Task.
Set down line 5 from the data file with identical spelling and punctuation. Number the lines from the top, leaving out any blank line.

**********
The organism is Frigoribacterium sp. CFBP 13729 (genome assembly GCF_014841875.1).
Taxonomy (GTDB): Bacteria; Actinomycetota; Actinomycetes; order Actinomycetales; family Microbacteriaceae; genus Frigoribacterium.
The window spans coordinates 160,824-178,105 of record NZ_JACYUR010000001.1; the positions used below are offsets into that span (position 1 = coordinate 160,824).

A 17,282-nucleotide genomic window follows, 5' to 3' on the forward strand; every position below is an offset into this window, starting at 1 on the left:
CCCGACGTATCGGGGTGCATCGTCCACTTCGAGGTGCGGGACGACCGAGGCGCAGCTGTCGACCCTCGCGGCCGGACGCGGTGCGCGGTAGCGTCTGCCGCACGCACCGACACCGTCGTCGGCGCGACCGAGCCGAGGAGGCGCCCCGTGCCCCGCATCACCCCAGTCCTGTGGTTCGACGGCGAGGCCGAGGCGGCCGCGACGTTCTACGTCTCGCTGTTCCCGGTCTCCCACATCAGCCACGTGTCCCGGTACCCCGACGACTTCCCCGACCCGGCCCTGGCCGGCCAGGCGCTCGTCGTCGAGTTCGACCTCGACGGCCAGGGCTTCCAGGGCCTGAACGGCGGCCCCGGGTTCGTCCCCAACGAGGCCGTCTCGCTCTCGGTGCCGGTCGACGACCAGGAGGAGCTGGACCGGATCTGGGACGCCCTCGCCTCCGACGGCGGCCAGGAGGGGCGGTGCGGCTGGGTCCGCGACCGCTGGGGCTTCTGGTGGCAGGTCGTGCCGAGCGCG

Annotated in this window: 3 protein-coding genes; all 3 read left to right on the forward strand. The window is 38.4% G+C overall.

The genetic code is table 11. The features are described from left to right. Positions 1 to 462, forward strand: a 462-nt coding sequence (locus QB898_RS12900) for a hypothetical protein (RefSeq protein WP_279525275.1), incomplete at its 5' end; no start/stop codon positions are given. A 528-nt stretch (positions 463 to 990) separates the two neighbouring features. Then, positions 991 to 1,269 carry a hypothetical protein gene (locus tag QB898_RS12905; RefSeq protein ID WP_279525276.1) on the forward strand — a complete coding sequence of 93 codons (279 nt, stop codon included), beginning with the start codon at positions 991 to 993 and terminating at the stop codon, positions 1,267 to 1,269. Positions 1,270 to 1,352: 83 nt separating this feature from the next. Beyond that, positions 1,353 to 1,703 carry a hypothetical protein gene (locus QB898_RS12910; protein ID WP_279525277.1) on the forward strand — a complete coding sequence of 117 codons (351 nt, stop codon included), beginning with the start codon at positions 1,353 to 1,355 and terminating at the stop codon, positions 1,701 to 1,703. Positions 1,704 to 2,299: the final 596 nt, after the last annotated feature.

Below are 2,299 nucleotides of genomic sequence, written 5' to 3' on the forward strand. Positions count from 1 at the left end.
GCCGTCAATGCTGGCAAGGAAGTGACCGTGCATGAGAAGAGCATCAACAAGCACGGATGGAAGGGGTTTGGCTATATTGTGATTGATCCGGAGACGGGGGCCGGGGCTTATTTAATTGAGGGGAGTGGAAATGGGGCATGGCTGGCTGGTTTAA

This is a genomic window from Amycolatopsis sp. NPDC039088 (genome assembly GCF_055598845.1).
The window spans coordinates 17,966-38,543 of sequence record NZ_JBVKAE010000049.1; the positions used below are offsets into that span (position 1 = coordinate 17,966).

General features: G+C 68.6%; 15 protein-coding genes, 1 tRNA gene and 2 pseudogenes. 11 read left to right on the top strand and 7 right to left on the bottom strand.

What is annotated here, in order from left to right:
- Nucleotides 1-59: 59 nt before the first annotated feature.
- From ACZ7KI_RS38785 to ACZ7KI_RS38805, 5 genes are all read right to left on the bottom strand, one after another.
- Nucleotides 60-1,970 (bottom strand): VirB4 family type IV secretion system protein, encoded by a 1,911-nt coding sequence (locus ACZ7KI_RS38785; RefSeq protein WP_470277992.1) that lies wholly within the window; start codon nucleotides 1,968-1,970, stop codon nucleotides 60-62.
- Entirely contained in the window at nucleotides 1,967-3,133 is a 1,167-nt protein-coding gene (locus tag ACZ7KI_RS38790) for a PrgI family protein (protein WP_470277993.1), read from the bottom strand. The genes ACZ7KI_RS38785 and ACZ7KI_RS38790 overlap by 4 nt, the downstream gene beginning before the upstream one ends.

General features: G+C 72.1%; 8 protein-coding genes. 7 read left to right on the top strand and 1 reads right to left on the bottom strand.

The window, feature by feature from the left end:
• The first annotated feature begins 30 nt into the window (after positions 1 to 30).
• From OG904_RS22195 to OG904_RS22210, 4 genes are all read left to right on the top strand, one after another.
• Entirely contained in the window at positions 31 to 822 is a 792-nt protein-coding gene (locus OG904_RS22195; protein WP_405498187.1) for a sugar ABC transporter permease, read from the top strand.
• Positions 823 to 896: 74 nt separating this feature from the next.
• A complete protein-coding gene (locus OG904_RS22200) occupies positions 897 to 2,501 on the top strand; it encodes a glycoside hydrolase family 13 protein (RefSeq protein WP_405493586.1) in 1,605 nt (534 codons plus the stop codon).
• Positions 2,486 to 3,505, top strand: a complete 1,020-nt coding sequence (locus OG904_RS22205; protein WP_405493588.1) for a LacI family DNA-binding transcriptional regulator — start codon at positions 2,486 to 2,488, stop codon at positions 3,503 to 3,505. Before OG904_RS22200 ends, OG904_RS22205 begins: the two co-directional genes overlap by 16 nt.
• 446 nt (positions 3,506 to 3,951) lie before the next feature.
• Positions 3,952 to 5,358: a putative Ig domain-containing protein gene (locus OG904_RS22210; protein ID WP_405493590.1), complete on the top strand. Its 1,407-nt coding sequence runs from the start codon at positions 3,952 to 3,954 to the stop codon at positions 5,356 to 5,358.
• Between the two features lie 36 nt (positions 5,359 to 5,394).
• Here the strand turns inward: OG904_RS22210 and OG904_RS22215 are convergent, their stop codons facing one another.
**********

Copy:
CCCGACGTATCGGGGTGCATCGTCCACTTCGAGGTGCGGGACGACCGAGGCGCAGCTGTCGACCCTCGCGGCCGGACGCGGTGCGCGGTAGCGTCTGCCGCACGCACCGACACCGTCGTCGGCGCGACCGAGCCGAGGAGGCGCCCCGTGCCCCGCATCACCCCAGTCCTGTGGTTCGACGGCGAGGCCGAGGCGGCCGCGACGTTCTACGTCTCGCTGTTCCCGGTCTCCCACATCAGCCACGTGTCCCGGTACCCCGACGACTTCCCCGACCCGGCCCTGGCCGGCCAGGCGCTCGTCGTCGAGTTCGACCTCGACGGCCAGGGCTTCCAGGGCCTGAACGGCGGCCCCGGGTTCGTCCCCAACGAGGCCGTCTCGCTCTCGGTGCCGGTCGACGACCAGGAGGAGCTGGACCGGATCTGGGACGCCCTCGCCTCCGACGGCGGCCAGGAGGGGCGGTGCGGCTGGGTCCGCGACCGCTGGGGCTTCTGGTGGCAGGTCGTGCCGAGCGCG